Henry Miller, high-power agent who for decades repped some of the biggest names in the music business and co-founded what became a major agency, died May 19 in Tarzana, Calif., following a brief illness. He was 90.
The Kansas native moved to L.A. in 1941 and became one of the founders of General Artists Corp. (GAC), the forerunner of Creative Management Agency and ICM.
He repped such giants as Nat King Cole, the Mills Brothers, Tony Bennett, Patti Page, Peggy Lee and Frankie Laine.
After retiring from CMA in 1974, he ran his own management business handling artists and concert promoters around the world who worked with touring entertainers including Michael Jackson and Celine Dion. He was active until shortly before his death.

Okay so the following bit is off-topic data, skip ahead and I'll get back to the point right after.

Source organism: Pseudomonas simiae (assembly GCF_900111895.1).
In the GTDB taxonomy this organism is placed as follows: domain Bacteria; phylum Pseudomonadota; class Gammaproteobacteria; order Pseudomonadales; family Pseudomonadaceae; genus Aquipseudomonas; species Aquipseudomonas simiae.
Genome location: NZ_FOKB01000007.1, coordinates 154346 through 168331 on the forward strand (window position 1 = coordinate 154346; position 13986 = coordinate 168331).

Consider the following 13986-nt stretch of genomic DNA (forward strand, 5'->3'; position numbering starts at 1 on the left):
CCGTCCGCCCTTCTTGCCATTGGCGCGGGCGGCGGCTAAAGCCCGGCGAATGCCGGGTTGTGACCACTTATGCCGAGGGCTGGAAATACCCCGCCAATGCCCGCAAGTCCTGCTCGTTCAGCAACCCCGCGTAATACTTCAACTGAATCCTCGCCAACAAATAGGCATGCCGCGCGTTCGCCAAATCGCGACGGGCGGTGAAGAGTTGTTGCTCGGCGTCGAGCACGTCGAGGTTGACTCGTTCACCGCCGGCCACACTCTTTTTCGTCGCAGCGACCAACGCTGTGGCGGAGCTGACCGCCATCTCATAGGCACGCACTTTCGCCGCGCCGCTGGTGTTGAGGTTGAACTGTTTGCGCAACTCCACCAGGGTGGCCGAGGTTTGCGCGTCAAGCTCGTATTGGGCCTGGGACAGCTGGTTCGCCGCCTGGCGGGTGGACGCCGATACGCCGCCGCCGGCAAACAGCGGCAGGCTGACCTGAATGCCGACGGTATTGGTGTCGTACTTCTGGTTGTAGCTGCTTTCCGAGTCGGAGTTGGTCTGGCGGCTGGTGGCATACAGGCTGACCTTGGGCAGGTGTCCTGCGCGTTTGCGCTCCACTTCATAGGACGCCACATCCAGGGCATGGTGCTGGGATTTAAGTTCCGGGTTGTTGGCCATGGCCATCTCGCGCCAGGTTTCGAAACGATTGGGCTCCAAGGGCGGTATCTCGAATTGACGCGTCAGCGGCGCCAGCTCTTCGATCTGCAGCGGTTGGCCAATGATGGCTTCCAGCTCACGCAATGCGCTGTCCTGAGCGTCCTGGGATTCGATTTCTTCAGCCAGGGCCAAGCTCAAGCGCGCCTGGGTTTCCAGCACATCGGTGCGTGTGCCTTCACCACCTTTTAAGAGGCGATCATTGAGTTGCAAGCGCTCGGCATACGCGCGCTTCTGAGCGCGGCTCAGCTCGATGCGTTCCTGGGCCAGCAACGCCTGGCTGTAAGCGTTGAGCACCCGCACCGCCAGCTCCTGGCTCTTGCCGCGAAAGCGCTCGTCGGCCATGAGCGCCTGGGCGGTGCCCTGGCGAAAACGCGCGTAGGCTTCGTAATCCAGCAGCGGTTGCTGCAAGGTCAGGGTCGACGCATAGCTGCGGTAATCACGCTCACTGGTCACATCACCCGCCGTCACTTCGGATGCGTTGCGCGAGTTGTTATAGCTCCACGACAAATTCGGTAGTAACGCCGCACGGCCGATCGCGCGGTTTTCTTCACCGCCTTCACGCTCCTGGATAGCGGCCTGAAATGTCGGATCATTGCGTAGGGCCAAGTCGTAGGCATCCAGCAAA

Friends and former clients remembered Miller as both devoted to his work and a consummate professional who reflected an era when the entertainment business was more congenialthan competitive.
“What impressed me most is that a handshake still meant as much to him as a contract,” remembered singer Kay Starr, a client. “Henry was a complete and thorough gentleman.”
He is survived by his wife of 66 years, Helen Jane; sons Michael and John; daughters Patricia and Kathleen; 10 grandchildren; and five great-grandchildren.
Donations be made to the National Kidney Foundation, 30 E. 33rd St. #1100, New York NY 10016.